Sex Tips for Husbands and Wives from 1894: Another Internet Hoax?
Bloggers and even the mainstream media have been gleefully posting excerpts from Sex Tips for Husbands and Wives from 1894 by “Ruth Smythers” and chortling over the supposed ignorance and prudery of our Victorian Age ancestors. But have they been had? All signs point to this book being just another clever internet hoax. Here’s a sample:
The wise bride will permit a maximum of two brief sexual experiences weekly — and as time goes by she should make every effort to reduce this frequency.
A selfish and sensual husband can easily take advantage of his wife. One cardinal rule of marriage should never be forgotten: Give little, give seldom and above all give grudgingly. Otherwise what could have been a proper marriage could become an orgy of sexual lust.
A wise wife will make it her goal never to allow her husband to see her unclothed body, and never allow him to display his unclothed body to her.
Once in bed, the wife should turn off all the lights and make no sound to guide her husband in her direction, lest he take this as a sign of encouragement.
When he finds her, she should lie as still as possible. Bodily motion could be interpreted as sexual excitement by the optimistic husband. Sex, when it cannot be prevented, should be practised only in total darkness.
Clever wives are ever on the alert for new and better methods of denying and discouraging the amorous overtures of the husband. Arguments, nagging, scolding and bickering prove very effective if used in the late evening about an hour before the husband would normally commence his seduction.
By their tenth anniversary many wives have managed to complete their child-bearing and have achieved the ultimate goal of terminating all sexual contacts with the husband.
These “sex tips” are often paired with this excerpt from the 2008 book Sex Lives of Wives by Holly Hollenbeck:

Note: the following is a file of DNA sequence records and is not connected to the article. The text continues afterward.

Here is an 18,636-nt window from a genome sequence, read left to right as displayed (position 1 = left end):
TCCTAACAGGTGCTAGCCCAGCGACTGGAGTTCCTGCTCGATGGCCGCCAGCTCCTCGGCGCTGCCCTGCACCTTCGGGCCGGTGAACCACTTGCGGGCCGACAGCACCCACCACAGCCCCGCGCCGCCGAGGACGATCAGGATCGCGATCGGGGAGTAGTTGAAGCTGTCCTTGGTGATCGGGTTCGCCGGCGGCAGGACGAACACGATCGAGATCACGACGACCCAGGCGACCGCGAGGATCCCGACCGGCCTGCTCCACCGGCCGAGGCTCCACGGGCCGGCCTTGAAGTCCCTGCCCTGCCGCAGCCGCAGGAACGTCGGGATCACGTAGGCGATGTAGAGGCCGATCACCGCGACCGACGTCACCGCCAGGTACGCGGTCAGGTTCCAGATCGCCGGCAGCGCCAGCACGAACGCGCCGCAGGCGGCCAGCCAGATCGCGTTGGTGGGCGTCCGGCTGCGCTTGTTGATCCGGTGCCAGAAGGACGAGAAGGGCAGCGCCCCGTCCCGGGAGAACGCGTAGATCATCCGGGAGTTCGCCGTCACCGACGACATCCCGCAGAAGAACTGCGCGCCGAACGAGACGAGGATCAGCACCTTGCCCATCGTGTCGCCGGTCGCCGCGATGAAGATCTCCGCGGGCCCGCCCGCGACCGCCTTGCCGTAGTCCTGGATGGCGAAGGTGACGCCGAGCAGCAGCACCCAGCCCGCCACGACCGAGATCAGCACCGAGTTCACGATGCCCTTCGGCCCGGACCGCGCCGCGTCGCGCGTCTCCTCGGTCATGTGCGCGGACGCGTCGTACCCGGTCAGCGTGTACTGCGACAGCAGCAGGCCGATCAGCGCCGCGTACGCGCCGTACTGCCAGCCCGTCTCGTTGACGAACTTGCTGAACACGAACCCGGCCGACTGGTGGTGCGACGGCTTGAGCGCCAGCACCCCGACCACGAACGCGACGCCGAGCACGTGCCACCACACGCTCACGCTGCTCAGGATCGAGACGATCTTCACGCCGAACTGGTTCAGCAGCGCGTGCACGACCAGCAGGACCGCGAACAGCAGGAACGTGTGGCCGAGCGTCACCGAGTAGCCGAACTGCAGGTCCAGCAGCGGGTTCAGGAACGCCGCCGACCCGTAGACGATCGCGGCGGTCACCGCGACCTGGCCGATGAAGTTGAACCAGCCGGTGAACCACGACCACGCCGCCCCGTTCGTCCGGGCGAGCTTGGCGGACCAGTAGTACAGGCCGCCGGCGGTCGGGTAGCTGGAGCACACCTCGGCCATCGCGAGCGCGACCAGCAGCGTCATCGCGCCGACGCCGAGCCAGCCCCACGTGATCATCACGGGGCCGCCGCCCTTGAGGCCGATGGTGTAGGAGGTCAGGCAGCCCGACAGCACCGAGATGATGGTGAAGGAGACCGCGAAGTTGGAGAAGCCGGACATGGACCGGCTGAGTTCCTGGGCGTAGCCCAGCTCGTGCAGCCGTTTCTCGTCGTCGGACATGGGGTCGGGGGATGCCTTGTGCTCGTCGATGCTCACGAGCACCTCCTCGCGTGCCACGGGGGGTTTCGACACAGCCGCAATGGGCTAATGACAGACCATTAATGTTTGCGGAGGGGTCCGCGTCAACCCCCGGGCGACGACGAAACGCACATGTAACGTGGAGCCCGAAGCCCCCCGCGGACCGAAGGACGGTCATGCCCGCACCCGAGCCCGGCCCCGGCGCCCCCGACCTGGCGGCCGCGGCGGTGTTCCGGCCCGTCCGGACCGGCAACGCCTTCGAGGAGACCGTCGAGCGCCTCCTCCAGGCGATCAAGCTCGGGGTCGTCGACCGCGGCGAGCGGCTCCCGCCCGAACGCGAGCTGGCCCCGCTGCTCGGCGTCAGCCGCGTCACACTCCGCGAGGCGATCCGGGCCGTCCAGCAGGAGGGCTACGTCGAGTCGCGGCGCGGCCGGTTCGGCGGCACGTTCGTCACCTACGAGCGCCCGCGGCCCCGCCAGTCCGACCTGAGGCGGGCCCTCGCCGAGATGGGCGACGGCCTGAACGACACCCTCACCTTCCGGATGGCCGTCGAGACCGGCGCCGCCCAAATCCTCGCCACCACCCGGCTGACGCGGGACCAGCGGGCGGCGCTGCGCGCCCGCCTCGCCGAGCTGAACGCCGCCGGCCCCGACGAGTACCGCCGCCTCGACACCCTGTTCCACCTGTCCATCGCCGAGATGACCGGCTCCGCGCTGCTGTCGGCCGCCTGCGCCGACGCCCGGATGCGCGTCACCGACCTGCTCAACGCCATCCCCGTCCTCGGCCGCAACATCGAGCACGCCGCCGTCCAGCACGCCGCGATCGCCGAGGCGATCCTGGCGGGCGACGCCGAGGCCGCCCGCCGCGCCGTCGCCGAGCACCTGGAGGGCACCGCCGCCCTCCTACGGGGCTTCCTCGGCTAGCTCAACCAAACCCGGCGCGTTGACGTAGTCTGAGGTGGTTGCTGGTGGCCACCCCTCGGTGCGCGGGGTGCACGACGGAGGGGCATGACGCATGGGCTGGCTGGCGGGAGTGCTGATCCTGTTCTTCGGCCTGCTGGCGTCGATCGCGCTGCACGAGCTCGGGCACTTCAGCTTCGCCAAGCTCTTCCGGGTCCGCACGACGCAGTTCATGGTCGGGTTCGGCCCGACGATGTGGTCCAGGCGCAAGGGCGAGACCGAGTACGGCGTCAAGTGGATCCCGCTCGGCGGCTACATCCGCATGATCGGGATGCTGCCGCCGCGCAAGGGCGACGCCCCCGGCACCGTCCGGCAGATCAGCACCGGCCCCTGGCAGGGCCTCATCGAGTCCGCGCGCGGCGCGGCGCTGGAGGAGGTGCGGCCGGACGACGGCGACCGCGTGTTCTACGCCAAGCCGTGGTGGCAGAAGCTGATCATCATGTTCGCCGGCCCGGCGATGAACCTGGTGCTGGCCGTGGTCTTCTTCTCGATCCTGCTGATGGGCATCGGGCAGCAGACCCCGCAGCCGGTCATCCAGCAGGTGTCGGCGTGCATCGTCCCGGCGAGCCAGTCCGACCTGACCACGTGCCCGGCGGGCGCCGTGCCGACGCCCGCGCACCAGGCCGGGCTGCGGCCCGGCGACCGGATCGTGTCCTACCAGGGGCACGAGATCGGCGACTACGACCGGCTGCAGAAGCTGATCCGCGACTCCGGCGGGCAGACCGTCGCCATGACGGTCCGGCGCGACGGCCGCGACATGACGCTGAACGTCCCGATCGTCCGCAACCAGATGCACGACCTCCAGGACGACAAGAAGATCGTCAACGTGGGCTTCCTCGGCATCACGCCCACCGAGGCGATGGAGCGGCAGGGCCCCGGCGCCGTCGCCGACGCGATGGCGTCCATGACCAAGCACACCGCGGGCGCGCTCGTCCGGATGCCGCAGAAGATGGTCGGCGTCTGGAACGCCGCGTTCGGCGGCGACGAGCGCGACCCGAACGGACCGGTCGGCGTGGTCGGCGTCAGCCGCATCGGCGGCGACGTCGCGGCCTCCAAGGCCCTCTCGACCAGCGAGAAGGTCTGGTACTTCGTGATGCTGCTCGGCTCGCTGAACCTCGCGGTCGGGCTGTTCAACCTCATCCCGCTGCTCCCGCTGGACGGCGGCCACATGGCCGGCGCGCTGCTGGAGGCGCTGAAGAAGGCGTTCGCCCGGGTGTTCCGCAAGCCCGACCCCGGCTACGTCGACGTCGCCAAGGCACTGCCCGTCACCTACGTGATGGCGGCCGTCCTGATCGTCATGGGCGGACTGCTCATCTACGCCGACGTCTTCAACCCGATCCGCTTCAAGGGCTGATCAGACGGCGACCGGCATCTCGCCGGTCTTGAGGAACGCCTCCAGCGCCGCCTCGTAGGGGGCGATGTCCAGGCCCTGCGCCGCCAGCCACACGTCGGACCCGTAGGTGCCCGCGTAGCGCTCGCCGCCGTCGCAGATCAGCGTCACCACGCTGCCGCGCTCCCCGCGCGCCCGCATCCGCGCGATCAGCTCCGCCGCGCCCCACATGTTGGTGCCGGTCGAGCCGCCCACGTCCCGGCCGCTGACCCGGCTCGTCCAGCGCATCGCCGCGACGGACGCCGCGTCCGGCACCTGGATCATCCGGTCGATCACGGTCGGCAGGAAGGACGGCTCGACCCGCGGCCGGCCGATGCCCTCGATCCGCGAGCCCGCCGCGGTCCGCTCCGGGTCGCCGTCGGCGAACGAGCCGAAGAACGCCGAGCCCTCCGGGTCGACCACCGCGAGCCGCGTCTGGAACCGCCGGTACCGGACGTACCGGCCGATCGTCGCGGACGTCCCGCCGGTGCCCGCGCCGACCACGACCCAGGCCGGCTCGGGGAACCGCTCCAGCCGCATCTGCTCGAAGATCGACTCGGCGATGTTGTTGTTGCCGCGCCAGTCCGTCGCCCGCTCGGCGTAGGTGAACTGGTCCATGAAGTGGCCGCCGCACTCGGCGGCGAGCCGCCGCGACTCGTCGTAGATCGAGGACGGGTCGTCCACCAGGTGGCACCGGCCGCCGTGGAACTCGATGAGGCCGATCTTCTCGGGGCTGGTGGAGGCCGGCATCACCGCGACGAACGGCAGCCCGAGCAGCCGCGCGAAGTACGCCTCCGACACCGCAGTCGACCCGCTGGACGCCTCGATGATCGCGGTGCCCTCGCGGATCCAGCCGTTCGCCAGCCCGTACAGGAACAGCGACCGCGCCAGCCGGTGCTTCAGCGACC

Exude tremendous enthusiasm for sex and have it as often as possible. Try never to say no and do not start thinking or talking about other chores or problems during it.
Create variety — make love as a “lady” then next time, play it nasty as a “tramp”. Alternate the pace — sometimes fast and frantic, sometimes slow and romantic, using different sound effects, including sexy compliments breathlessly uttered, pleasurable moans and sighs and nasty encouragements.
Be assertive about what you want, taking care that any ideas do not come across as criticism. Try incorporating what you would like him to do by working the suggestions into the details of a story. Describe how hot such action would make you or your character in the story feel.
Tune in to what he loves and share it with him — if he likes watching sexy movies, suggest watching one together. Visit a bookshop and choose some erotic stories you can read to each other, surf the web with him and share “chats”.
Venture outside the bedroom and seek unusual locations for sex. Have a mental fixation on the sensation — focus only on his and your pleasure.
Know what turns you on — your desire will heighten his. Good things for women to try include having an ear sucked, a foot rub, leaning on a vibrating washing machine during the spin cycle and feeling the spray of a pulsating showerhead.
As Erin Flaherty at Shine puts it, “Damn, looks like you really have come a long way baby.” But have we really? Here’s what the urban legends website Snopes has to say about Sex Tips for Husbands and Wives from 1894.
Anyone tempted to believe this load of codswallop should see me about the swamp land I have for sale. Accept the piece for what it almost certainly is: a lovely bit of humor, playing off the notion that our forefathers lived in dramatically less sexually enlightened times. “Aren’t we so much better off now?” is the message of this piece.
The wording gives it away. Although the use of the word “sex” to indicate the sex act was sort of known in the very late 1800s (it previously had been used only to indicate gender), its use in that form then would have been quite cutting edge. One wonders if a minister’s wife would have thrown it about with such abandon. Surely “conjugal relations” would have been the term of choice.
So, enjoy reading Sex Tips for Husbands and Wives from 1894 , but don’t take it too seriously as a historical document. Every generation seems to believe it invented sex, or at least knows much more about it than previous generations. However, our ancestors weren’t less intelligent than we are simply because they lived before we did. Remember that in 1894, there was no personal income tax, Federal Reserve, or War on Drugs. What do these developments say about the wisdom of modern society compared to the Victorian Age? It may be that our ancestors were just as sexually enlightened as we are, but they just didn’t have the internet to advertise the fact.